While sonically, RiTchie’s latest expertly-chaotic collection of songs inspired by “damn near uninhabitable” heat steers clear of being an Injury Reserve record - it’s interesting pace, bursts of fired up energy and dips of eerie and emotive deliveries all make it a record that hits that same incredible high from hearing an Injury Reserve record. It’s wonderful to see him not only stay true to himself, but also match and develop that same pioneering instinct when working solo, cementing himself into a whole new scene of music. Coming to you on one of rap’s most exciting Friday of releases this year, RiTchie's "Triple Digits" is a record that I can see getting overlooked among some larger releases; J. Cole’s surprise album, the new group project from Concrete Boys, Bryson Tiller’s new album - but it's one that I think people should certainly dive right into.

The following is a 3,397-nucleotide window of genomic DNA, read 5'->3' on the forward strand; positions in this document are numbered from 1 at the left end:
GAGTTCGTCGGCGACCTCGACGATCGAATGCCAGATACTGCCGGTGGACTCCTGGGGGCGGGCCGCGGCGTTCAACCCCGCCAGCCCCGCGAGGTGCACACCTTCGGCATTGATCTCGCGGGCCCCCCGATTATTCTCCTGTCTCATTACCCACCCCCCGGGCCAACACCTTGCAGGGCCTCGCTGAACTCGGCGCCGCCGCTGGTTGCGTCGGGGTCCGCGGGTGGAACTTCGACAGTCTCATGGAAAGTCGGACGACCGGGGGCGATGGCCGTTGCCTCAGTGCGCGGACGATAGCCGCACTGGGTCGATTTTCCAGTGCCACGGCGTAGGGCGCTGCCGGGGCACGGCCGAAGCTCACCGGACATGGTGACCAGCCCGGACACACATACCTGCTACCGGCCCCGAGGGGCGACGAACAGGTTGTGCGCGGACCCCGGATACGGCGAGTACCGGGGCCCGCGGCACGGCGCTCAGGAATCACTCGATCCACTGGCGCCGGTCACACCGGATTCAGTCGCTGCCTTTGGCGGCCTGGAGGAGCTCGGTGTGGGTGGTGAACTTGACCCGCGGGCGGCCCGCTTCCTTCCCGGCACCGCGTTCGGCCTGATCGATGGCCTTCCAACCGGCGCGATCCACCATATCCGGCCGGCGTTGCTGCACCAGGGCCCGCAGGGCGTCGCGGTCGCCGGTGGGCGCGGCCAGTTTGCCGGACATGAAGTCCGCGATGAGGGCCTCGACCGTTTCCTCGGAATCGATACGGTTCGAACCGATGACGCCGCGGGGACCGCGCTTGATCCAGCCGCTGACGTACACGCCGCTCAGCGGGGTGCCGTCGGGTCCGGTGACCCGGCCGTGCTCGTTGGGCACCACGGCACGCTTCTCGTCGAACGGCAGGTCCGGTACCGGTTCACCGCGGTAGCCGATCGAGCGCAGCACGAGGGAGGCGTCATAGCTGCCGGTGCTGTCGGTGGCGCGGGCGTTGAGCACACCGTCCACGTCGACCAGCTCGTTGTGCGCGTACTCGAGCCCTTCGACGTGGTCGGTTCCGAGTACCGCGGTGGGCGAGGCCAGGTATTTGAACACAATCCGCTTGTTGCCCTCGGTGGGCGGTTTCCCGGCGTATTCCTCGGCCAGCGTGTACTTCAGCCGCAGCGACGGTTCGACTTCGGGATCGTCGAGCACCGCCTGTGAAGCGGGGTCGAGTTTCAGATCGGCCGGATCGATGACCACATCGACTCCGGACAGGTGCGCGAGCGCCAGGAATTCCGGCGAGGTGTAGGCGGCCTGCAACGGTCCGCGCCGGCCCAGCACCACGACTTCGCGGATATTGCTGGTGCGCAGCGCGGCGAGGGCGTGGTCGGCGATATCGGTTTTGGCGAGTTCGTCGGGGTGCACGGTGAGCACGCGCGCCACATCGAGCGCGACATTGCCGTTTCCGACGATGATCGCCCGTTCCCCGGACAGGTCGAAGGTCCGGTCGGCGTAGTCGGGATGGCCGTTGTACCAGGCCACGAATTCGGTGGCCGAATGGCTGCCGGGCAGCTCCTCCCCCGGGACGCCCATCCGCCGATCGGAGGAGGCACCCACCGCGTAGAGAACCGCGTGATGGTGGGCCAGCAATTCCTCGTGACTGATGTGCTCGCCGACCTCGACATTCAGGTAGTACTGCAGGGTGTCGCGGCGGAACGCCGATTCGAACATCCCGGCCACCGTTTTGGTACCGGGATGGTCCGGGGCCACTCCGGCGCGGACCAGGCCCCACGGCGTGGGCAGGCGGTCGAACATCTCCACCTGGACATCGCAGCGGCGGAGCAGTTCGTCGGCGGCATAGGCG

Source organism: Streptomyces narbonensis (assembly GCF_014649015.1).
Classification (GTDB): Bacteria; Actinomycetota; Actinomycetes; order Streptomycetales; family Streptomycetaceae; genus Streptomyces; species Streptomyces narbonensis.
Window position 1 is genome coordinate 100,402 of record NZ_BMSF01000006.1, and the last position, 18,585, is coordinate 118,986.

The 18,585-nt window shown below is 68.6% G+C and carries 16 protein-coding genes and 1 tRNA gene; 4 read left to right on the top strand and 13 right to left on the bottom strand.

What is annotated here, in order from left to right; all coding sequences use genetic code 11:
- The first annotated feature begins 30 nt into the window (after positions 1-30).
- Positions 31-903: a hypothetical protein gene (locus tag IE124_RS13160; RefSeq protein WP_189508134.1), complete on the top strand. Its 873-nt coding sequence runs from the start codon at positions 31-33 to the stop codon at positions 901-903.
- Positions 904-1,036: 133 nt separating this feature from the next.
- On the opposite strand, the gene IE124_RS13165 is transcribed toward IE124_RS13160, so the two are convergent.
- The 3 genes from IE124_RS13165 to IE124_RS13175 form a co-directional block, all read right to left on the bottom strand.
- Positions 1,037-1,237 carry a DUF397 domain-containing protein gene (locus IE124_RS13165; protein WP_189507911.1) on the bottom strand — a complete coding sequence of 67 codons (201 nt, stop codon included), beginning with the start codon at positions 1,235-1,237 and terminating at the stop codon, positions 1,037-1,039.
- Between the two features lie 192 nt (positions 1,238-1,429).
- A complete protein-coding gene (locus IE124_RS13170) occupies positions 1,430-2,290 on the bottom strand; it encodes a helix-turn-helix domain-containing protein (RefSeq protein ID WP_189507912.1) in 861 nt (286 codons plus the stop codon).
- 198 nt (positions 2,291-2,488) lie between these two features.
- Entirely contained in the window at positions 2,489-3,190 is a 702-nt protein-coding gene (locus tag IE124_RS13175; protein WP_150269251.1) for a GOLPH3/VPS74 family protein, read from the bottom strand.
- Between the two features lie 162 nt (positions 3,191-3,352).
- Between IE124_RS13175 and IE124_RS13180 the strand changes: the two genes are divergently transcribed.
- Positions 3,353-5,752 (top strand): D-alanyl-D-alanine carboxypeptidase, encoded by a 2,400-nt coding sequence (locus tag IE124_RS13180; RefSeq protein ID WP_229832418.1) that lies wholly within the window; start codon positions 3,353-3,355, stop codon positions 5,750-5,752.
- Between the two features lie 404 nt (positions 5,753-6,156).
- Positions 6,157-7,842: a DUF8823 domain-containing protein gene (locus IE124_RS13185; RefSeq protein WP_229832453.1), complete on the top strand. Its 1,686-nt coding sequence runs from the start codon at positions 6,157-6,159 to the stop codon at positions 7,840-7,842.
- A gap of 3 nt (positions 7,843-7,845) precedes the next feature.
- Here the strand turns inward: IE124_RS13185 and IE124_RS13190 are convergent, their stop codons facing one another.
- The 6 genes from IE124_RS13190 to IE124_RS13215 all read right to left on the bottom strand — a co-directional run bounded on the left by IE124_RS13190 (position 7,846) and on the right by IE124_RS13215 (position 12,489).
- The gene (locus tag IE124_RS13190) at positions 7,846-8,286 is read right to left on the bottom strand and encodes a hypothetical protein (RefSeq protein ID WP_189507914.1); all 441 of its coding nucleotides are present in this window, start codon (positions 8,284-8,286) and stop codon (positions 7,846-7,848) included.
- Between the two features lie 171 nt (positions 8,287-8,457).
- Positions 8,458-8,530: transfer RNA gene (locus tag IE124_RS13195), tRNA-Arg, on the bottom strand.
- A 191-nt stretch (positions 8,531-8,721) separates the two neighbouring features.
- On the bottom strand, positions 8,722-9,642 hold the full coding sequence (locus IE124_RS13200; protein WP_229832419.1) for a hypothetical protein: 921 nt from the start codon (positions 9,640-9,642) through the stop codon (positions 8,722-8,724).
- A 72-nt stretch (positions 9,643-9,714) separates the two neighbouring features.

We caught up with RiTchie a little before the album’s release to chat through his creative process, inviting collaborators into his new solo world, and handling the bone-dry heat of Phoenix.




Firstly, how have you been? Not just as an artist, but as Nathaniel Ritchie?


I’ve been great, we are in April now which is insane… but last year was a big year for me. I got married, got a house, and just really settled in. The first big thing I did really was start working on music in general, and this record. It’s been kind of fun feeling almost like a professional musician… because the Injury Reserve stuff is a luxury, we do it whenever we want to do it, and don’t if we don’t… and we sorta stumble into these albums you know? But this project has been really really hands-on because it's just my project. I’ve really felt like a professional musician, especially on the logistics side because every day I have something to do and that's been a cool new feeling. But yeah, good! Just been living life, I’m enjoying it here, we are officially settled in Phoenix.